1. morphemes

    morphemes New Member

    Jul 13, 2013
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    Pathogenesis: a Different Approach to\n Action

    Discussion in 'Plot Development' started by morphemes, Jul 13, 2013.

    Okay, well I didn't mean to press enter, but whatever! Enjoy this unfinished brainstorm... :redface:

    How-to infectious narrative.

    Define protagonist & antagonist.

    What if I told you that those definitions did little to nothing in regard to actually creating narrative? You may have to stop & think about it, but two words come to my mind: micro & macro. The utility of conflict is all but thrown to the wayside when we, as writers, assume the relationship between protagonism & antagonism occurs only in macroscopic form. I believe that this macroscopic classification of the protagonist/antagonist relationship hides a more useful understanding. In order to fully utilize these two forces as literary tools, I am going to ask you to try to look at them in a different light. Simply put, I'm going to try to explain how to turn your understanding upside down. I do not imply that what I am about to present is a more accurate definition. I only wish to share a way in which I find more sense.

    I find that individuals struggle most with the flow of action. I blame Literature textbooks & their half-hearted interpretations of agony. When we strip all personification from our 'agonists' we come to understand that the 'bad guy' (as it were) actually produces the 'good guy'. While the 'antagonist' may or may not show its face, the truth is that the overall force of antagonism is indeed most often utilized as a tool of circumstance toward the development of the protagonist. "agony" is synonymous with "action" & hence we derive "actor". But I want you to throw out all personifications. Try to understand protagonism & antagonism as tools of circumstance. A very good alternative word (instead of agony) would be pathos: proto-pathos, anti-pathos. Instead of trying to transcribe actions & images, utilize passion as your primary form of transcription. Try to understand that the first-agony is a force driven toward its compliment, its anti-agony. Instead of conjuring heros, pluck heartstrings.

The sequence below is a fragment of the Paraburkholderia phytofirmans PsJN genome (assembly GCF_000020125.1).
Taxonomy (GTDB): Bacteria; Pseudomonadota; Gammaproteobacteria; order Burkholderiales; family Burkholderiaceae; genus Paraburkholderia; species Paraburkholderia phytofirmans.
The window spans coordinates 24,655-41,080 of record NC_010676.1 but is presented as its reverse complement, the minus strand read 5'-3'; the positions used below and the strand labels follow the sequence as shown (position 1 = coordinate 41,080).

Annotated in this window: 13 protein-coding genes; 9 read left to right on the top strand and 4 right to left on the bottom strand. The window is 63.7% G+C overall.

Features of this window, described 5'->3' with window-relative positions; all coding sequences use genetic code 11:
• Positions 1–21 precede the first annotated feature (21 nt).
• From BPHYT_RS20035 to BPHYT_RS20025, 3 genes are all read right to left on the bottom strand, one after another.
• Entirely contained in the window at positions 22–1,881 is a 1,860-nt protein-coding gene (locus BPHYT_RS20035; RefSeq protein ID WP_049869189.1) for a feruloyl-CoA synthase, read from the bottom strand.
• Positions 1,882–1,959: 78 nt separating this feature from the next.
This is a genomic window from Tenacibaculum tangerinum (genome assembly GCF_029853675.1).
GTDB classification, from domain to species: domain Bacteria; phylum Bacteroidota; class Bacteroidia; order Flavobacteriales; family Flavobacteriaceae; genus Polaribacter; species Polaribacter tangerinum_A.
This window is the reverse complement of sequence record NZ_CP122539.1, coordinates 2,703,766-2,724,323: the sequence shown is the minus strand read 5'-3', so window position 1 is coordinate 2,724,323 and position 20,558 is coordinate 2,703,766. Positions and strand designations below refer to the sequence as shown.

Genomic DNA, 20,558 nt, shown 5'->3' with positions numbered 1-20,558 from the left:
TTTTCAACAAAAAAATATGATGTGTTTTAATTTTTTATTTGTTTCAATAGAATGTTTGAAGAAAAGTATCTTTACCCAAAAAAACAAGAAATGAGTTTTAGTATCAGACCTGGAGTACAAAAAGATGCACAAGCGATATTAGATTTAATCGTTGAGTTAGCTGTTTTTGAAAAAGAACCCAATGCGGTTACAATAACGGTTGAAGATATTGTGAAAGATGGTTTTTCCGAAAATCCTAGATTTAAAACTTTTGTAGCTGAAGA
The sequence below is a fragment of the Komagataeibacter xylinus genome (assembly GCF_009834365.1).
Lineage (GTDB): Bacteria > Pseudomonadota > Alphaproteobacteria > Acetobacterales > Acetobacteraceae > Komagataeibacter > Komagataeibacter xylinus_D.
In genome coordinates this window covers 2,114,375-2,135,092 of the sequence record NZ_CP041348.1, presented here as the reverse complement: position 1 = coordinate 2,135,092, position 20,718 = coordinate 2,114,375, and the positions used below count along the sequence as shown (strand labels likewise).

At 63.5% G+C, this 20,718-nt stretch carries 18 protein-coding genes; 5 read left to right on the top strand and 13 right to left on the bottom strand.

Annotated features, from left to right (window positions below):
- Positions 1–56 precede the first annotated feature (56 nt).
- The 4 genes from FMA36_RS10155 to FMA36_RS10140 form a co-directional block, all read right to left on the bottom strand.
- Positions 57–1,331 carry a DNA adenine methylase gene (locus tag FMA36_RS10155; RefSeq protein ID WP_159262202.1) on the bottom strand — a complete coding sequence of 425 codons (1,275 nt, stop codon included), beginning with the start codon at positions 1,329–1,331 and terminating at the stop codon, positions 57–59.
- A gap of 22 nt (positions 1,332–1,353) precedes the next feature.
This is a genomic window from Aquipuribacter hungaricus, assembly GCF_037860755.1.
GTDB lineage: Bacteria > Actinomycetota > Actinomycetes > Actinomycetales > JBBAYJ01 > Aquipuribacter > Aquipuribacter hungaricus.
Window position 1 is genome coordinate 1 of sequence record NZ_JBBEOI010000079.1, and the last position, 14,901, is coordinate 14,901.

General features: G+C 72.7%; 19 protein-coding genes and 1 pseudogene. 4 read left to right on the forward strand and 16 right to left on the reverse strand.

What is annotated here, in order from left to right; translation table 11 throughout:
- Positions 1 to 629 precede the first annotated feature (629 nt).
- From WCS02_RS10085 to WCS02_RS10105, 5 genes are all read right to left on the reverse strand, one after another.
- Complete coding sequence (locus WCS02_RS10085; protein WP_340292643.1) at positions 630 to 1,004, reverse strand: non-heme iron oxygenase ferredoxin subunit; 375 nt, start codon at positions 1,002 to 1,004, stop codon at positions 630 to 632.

(seriously, I accidentally posted this before I was entirely finished :eek: & now I've stumped myself... curse you ADD! I was going to say something about the balancing act between reader/author & how 'agony' should be thought of as a knife with which the author punctures the reader & by way of periodic twisting, the author is able to create the fundamental setting of any work... but that is just one angle. I was also going to write about how fluid the use of this is. It is a polar system. it doesn't have to be a knife, it could be a cute bunny rabbit or something. it's more of a way to write & keep writing. I was also going to write about how to use the proto-anti agonist conflict machine for more interesting purposes, like establishing engaging environments (social, spatial & otherwise) but what the heck, I messed up =\ )

    some major analogies I wanted to make were along the lines of... a protagonist can consist of any conflict (primary conflict in readers head is always 'what happens next?') & while the antagonist may or may not be directly related to that conflict, it ultimately cancels it out. So on the microscopic level, you could be falling from atop the highest mountain & the antagonist could be whatever circumstance replaces that particular image (e.g. SPLAT). The idea is to utilize these points to establish pace within your narrative (hence PATHos). Essentially, what you're doing is blowing/popping bubbles in the narrative & this generates a sort of sub-physical beat to dance on.

    now, if you'll excuse me, I am going to go hide in a corner.
  2. maskedhero

    maskedhero Active Member

    May 4, 2013
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    Won't this lead to excessive angst, if we're always plucking?

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